The Great Barrier Reef should be added to a list of “in danger” World Heritage Sites, a UN committee said on Tuesday, drawing an angry response from Australia which said the recommendation was politically motivated.
Australia has lobbied furiously for years to stay off the endangered list as it could lead to the world’s biggest coral reef ecosystem losing its World Heritage Site status, potentially reducing its attraction for tourists.
Making its recommendation, the United Nations Educational, Scientific and Cultural Organization (UNESCO) committee said action was needed to counter the effects of climate change as the prospects of the reef retaining that cherished status had deteriorated.
Invited by Australia, UNESCO delegates visited an unspoilt stretch of the reef in 2015, but scientists say the world’s largest living ecosystem has suffered three major coral bleaching events since then due to severe marine heatwaves.
Defending Australia’s efforts to protect the reef, Environment Minister Sussan Ley said Canberra would challenge the committee’s recommendation, saying some hidden agenda had influenced its findings.
“This decision was flawed. Clearly there were politics behind it,” Leys said, adding that Australia had conveyed its concerns to UNESCO Director General Audrey Azoulay.
China chairs the UNESCO committee, but when asked in parliament Ley declined to say whether she was pointing the finger at Beijing. A government official, who requested anonymity, told Reuters, that China had been responsible for the committee’s stance.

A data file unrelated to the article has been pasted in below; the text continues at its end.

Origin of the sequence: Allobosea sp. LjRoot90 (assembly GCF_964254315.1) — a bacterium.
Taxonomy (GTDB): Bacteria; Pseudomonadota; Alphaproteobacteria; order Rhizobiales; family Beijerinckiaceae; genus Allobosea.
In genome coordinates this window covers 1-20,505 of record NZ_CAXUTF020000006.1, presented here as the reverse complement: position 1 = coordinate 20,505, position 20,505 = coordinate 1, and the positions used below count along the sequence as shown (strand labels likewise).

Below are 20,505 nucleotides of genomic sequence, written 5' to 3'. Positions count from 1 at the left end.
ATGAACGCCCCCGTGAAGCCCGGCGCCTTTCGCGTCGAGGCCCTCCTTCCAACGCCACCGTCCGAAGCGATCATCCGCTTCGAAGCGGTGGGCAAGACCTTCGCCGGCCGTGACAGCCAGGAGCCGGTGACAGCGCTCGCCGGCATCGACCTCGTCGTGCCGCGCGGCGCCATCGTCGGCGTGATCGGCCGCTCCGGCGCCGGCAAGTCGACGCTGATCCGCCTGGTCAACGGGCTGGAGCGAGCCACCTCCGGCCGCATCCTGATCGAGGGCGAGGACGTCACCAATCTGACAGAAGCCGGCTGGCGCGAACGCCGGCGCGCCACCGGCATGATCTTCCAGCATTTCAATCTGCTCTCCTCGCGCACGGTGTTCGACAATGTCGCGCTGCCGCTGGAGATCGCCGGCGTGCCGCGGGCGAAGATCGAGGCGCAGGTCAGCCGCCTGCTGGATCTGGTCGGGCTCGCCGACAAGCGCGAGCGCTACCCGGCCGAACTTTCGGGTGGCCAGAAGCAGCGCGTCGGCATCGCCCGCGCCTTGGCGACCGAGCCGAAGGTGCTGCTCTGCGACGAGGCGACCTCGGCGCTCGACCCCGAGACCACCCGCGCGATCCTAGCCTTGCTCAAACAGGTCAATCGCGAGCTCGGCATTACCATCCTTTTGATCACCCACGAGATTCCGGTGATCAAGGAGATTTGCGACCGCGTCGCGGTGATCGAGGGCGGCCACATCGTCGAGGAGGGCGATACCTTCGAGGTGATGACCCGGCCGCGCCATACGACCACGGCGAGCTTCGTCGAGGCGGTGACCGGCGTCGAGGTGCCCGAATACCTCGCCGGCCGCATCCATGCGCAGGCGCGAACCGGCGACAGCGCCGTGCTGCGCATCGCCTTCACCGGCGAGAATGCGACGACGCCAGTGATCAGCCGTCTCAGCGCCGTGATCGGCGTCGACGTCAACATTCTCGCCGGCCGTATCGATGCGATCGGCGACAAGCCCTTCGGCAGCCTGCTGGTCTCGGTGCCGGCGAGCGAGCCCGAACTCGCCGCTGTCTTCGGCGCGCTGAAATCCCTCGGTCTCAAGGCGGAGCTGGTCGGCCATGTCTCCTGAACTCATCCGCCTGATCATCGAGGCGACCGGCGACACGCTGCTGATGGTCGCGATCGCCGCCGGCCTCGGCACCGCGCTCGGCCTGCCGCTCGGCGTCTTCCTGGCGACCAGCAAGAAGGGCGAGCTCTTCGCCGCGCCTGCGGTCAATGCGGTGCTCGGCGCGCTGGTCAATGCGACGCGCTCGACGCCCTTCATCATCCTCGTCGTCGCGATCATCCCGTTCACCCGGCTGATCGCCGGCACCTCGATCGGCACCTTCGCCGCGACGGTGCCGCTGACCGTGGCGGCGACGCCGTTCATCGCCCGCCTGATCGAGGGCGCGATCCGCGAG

“We will appeal, but China is in control,” the government source said.
China’s embassy in Canberra did not immediately respond to a request for comment.
Relations with China, the biggest customer for Australia’s exports, have deteriorated during recent years, reaching a low point after Prime Minister Scott Morrison sought an independent inquiry over the origins of the coronavirus pandemic.
Environmental groups gave short shrift to the notion that politics played a part in the adverse recommendation, saying it was clear that Australia was not doing enough to protect the reef.
“There is no avenue for any government to have any input. This recommendation is reached by world renowned scientists,” said Richard Leck, Head of Oceans for the World Wide Fund for Nature, Australia.
Leck was among a group of conservationists that lobbied 13 members of the UNESCO committee to reach its recommendation, which will now be considered by all 21 countries on the committee.
Though it sits on the committee, Australia will be unable to vote if the panel is unable to reach a consensus, according to convention.
Australia’s reliance on coal-fired power makes it one of the world’s largest carbon emitters per capita, but its conservative government has steadfastly backed the country’s fossil fuel industries, arguing tougher action on emissions would cost jobs.
How the government handles the threat of losing the World Heritage Site could also impact domestic politics as about 5 million people visit the Great Barrier Reef each year, supporting nearly 70,000 jobs in Queensland state.
Queensland will be a major battleground state when Morrison returns to polls within the next year, looking to secure his party a fourth consecutive term.